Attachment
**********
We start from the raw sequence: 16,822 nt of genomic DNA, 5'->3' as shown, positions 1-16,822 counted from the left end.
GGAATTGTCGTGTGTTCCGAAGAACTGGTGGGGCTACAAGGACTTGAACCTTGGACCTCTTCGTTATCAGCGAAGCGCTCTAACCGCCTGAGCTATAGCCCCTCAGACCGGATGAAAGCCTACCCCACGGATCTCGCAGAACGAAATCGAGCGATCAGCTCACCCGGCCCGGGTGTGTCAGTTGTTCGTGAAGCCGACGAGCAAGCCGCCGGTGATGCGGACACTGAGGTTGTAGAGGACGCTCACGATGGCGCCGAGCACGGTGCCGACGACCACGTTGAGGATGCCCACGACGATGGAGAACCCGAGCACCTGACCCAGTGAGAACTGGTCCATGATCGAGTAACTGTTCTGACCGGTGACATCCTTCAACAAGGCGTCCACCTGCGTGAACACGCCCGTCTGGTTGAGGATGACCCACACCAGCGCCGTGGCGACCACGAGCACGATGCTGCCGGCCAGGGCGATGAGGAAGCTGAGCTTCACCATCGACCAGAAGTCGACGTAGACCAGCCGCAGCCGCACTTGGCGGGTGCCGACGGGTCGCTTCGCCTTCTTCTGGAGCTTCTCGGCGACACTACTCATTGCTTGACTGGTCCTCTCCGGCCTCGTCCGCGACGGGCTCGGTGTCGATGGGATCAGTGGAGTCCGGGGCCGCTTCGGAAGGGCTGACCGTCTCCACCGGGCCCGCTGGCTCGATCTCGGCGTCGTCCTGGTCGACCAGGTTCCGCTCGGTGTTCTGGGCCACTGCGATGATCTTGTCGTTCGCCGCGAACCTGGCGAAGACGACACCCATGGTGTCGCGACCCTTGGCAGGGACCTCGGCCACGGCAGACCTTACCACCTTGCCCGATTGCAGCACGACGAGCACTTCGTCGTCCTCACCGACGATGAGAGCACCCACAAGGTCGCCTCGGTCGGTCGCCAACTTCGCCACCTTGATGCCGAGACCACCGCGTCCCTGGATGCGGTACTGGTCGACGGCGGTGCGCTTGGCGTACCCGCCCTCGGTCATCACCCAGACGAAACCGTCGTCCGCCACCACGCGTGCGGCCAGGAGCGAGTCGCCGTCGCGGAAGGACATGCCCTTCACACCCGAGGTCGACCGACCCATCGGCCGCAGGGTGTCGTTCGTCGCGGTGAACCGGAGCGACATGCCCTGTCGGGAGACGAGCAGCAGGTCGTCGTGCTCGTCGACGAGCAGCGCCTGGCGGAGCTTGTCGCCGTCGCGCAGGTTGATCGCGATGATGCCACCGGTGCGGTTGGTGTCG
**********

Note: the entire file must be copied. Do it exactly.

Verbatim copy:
We start from the raw sequence: 16,822 nt of genomic DNA, 5'->3' as shown, positions 1-16,822 counted from the left end.
GGAATTGTCGTGTGTTCCGAAGAACTGGTGGGGCTACAAGGACTTGAACCTTGGACCTCTTCGTTATCAGCGAAGCGCTCTAACCGCCTGAGCTATAGCCCCTCAGACCGGATGAAAGCCTACCCCACGGATCTCGCAGAACGAAATCGAGCGATCAGCTCACCCGGCCCGGGTGTGTCAGTTGTTCGTGAAGCCGACGAGCAAGCCGCCGGTGATGCGGACACTGAGGTTGTAGAGGACGCTCACGATGGCGCCGAGCACGGTGCCGACGACCACGTTGAGGATGCCCACGACGATGGAGAACCCGAGCACCTGACCCAGTGAGAACTGGTCCATGATCGAGTAACTGTTCTGACCGGTGACATCCTTCAACAAGGCGTCCACCTGCGTGAACACGCCCGTCTGGTTGAGGATGACCCACACCAGCGCCGTGGCGACCACGAGCACGATGCTGCCGGCCAGGGCGATGAGGAAGCTGAGCTTCACCATCGACCAGAAGTCGACGTAGACCAGCCGCAGCCGCACTTGGCGGGTGCCGACGGGTCGCTTCGCCTTCTTCTGGAGCTTCTCGGCGACACTACTCATTGCTTGACTGGTCCTCTCCGGCCTCGTCCGCGACGGGCTCGGTGTCGATGGGATCAGTGGAGTCCGGGGCCGCTTCGGAAGGGCTGACCGTCTCCACCGGGCCCGCTGGCTCGATCTCGGCGTCGTCCTGGTCGACCAGGTTCCGCTCGGTGTTCTGGGCCACTGCGATGATCTTGTCGTTCGCCGCGAACCTGGCGAAGACGACACCCATGGTGTCGCGACCCTTGGCAGGGACCTCGGCCACGGCAGACCTTACCACCTTGCCCGATTGCAGCACGACGAGCACTTCGTCGTCCTCACCGACGATGAGAGCACCCACAAGGTCGCCTCGGTCGGTCGCCAACTTCGCCACCTTGATGCCGAGACCACCGCGTCCCTGGATGCGGTACTGGTCGACGGCGGTGCGCTTGGCGTACCCGCCCTCGGTCATCACCCAGACGAAACCGTCGTCCGCCACCACGCGTGCGGCCAGGAGCGAGTCGCCGTCGCGGAAGGACATGCCCTTCACACCCGAGGTCGACCGACCCATCGGCCGCAGGGTGTCGTTCGTCGCGGTGAACCGGAGCGACATGCCCTGTCGGGAGACGAGCAGCAGGTCGTCGTGCTCGTCGACGAGCAGCGCCTGGCGGAGCTTGTCGCCGTCGCGCAGGTTGATCGCGATGATGCCACCGGTGCGGTTGGTGTCG